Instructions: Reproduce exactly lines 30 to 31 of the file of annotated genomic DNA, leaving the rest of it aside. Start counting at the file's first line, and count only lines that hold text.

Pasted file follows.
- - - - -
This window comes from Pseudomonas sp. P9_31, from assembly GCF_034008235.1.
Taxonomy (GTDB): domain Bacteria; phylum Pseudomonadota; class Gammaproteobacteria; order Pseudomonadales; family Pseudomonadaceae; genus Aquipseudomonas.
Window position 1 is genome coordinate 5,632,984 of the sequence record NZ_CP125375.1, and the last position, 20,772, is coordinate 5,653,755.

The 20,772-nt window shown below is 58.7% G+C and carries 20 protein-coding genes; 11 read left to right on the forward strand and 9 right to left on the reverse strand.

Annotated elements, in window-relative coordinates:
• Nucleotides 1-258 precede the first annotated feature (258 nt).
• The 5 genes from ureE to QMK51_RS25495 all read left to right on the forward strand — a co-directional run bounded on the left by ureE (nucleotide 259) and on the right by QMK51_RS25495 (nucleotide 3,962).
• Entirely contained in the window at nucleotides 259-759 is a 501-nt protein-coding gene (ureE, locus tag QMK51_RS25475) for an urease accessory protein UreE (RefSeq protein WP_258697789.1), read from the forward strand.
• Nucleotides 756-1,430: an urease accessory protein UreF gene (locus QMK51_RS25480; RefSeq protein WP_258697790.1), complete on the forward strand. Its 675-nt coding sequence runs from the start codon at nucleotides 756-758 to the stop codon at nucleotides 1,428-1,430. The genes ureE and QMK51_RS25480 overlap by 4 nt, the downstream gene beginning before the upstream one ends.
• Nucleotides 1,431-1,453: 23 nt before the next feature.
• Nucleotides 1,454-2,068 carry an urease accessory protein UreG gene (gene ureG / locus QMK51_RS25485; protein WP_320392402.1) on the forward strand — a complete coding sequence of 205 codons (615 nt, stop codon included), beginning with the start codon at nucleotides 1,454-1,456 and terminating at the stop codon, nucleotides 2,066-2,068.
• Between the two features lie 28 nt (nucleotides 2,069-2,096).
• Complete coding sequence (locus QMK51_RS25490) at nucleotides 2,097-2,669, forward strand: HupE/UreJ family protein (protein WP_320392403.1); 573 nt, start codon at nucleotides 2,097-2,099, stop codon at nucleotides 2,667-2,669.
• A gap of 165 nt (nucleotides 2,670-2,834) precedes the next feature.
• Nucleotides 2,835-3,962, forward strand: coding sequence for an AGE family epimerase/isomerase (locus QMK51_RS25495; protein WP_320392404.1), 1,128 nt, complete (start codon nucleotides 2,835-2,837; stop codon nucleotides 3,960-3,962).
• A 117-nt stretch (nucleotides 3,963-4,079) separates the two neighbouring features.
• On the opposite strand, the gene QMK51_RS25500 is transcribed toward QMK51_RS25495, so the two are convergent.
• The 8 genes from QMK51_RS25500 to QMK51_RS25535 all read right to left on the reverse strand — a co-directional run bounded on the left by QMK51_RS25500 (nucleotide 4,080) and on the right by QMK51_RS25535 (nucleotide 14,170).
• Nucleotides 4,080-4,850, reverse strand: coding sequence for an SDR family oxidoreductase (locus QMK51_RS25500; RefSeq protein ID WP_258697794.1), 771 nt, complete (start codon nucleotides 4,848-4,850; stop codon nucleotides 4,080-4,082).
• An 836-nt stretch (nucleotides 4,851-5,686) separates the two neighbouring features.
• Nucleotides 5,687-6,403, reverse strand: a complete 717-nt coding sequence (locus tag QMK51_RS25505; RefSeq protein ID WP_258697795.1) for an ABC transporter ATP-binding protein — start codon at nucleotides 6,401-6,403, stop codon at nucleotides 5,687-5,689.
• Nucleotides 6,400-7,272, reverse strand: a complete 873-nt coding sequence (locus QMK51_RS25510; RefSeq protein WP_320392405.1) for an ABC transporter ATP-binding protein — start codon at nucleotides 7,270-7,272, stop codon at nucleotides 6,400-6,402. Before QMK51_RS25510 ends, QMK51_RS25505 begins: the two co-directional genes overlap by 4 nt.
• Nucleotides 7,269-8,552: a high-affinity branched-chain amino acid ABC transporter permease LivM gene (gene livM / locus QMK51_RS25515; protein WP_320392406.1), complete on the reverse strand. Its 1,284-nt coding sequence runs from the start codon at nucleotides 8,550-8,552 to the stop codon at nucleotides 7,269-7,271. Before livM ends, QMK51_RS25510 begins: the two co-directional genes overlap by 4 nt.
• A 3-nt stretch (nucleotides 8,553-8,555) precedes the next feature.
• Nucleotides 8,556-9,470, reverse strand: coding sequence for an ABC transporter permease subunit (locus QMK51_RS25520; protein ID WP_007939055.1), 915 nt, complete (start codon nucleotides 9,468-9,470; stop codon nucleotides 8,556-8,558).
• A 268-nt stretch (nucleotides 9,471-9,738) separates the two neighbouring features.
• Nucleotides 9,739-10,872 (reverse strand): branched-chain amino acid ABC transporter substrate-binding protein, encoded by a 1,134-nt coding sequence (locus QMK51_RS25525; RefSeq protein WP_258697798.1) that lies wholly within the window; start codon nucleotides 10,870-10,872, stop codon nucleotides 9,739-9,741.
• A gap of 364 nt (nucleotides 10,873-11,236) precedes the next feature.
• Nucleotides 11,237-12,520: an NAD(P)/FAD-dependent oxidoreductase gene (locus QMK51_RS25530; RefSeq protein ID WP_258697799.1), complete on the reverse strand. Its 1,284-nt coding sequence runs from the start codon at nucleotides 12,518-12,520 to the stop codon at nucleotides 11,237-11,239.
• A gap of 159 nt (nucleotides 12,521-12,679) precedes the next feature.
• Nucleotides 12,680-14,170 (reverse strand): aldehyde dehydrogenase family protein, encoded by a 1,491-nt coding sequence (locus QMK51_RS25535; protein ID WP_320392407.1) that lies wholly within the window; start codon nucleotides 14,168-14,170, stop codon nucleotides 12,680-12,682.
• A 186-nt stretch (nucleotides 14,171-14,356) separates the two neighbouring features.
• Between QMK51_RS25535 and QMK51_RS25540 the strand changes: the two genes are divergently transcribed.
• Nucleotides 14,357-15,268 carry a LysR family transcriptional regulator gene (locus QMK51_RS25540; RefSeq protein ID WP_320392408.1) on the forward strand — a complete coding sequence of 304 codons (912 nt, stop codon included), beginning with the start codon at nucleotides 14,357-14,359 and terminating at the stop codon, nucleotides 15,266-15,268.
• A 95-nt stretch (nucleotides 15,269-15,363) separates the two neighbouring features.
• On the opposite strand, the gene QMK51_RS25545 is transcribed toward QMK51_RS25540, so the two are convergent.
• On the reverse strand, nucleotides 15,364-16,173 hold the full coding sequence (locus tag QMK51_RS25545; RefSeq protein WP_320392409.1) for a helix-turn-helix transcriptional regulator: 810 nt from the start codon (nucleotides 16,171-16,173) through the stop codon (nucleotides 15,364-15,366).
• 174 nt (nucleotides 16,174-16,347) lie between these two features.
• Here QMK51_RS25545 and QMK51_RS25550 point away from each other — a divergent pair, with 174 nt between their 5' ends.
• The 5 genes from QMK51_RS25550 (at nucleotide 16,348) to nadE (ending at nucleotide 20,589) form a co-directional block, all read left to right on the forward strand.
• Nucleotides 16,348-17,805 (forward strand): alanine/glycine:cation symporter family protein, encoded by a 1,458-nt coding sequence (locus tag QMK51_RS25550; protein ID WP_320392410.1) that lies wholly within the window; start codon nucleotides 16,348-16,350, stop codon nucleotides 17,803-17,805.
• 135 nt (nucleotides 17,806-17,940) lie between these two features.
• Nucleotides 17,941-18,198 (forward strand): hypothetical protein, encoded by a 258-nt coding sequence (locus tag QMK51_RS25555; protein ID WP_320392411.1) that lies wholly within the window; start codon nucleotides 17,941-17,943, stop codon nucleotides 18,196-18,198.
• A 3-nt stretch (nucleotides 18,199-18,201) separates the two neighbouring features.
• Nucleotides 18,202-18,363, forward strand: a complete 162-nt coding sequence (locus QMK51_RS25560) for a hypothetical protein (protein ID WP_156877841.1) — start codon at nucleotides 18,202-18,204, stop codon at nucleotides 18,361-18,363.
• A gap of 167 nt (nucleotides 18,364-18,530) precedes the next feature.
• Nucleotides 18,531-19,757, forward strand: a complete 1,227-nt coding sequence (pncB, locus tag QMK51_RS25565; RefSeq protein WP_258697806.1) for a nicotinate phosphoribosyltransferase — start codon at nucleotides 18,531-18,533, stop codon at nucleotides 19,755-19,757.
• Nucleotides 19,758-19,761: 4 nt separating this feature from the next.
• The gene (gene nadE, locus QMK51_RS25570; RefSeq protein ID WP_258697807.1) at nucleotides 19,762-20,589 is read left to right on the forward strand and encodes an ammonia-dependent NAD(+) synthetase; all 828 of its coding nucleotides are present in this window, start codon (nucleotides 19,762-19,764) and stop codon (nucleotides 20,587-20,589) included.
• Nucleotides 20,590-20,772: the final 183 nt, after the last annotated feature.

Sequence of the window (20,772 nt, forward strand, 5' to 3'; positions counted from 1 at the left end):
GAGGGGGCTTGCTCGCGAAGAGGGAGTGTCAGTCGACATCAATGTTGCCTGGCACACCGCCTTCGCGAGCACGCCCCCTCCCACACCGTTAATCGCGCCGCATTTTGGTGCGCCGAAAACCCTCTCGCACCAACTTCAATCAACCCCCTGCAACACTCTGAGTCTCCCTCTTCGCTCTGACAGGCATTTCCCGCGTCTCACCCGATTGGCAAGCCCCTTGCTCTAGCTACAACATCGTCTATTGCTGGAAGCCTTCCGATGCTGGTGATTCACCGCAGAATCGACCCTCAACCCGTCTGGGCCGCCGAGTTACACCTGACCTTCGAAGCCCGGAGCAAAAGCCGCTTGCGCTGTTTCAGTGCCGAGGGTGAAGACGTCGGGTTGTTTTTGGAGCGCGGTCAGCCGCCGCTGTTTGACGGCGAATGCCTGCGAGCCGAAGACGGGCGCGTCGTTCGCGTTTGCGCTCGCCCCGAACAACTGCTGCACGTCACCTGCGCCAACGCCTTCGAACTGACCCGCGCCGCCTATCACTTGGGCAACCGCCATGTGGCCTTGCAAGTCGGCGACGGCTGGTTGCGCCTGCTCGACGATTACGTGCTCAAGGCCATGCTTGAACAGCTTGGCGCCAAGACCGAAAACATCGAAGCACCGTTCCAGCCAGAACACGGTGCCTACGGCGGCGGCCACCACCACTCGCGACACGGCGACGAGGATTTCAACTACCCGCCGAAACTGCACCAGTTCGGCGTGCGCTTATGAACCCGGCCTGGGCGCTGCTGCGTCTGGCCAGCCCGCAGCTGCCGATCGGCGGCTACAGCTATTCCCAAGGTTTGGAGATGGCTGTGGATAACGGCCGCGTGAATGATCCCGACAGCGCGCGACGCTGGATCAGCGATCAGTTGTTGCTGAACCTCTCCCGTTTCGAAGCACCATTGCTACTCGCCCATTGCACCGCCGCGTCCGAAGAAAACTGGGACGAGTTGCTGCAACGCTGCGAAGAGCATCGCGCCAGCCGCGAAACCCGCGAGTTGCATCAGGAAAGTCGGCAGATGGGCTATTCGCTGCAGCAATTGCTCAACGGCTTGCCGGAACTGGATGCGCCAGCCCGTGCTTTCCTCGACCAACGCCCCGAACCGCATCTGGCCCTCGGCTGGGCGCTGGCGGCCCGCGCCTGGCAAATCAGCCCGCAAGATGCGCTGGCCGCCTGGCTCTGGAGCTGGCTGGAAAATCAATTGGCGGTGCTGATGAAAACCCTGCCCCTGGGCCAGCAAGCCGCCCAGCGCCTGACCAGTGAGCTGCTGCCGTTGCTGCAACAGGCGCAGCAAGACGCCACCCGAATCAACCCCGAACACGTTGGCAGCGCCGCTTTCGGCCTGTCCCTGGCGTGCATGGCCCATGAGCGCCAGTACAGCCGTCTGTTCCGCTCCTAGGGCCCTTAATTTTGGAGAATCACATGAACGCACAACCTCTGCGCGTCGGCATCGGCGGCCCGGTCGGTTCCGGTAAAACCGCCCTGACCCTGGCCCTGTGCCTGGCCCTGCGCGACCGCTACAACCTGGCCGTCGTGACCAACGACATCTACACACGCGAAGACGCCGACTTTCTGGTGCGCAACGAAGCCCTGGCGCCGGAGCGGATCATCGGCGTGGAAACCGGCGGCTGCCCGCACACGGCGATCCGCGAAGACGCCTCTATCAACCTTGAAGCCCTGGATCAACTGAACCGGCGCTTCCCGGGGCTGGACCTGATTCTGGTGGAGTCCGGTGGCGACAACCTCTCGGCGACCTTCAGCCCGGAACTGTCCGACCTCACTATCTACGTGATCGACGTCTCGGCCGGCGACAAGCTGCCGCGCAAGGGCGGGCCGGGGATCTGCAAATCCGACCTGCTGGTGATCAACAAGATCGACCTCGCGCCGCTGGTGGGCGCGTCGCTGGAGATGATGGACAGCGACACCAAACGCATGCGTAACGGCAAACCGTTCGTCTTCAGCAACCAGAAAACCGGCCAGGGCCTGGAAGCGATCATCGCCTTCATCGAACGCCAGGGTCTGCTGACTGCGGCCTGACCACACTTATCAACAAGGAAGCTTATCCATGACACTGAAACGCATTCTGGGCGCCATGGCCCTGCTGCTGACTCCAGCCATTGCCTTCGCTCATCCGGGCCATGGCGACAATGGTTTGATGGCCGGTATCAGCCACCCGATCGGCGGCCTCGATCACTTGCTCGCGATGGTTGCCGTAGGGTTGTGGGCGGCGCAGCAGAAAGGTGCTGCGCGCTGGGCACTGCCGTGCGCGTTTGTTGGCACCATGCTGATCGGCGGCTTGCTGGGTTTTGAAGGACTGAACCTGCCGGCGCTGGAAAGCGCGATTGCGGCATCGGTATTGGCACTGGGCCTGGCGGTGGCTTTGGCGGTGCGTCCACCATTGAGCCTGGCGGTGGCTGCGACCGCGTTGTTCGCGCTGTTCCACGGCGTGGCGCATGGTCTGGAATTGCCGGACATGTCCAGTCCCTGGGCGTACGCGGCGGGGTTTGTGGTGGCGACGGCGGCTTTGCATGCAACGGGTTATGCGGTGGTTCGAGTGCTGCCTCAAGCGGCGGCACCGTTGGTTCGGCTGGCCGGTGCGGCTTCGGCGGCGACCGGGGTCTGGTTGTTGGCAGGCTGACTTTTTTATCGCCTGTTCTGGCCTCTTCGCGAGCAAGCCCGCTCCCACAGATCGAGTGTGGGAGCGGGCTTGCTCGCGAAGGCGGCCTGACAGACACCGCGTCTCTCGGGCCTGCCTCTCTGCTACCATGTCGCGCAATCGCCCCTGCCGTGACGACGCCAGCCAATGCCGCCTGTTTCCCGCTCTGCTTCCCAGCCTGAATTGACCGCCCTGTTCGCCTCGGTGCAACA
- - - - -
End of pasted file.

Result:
• A gap of 159 nt (nucleotides 12,521-12,679) precedes the next feature.
• Nucleotides 12,680-14,170 (reverse strand): aldehyde dehydrogenase family protein, encoded by a 1,491-nt coding sequence (locus QMK51_RS25535; protein ID WP_320392407.1) that lies wholly within the window; start codon nucleotides 14,168-14,170, stop codon nucleotides 12,680-12,682.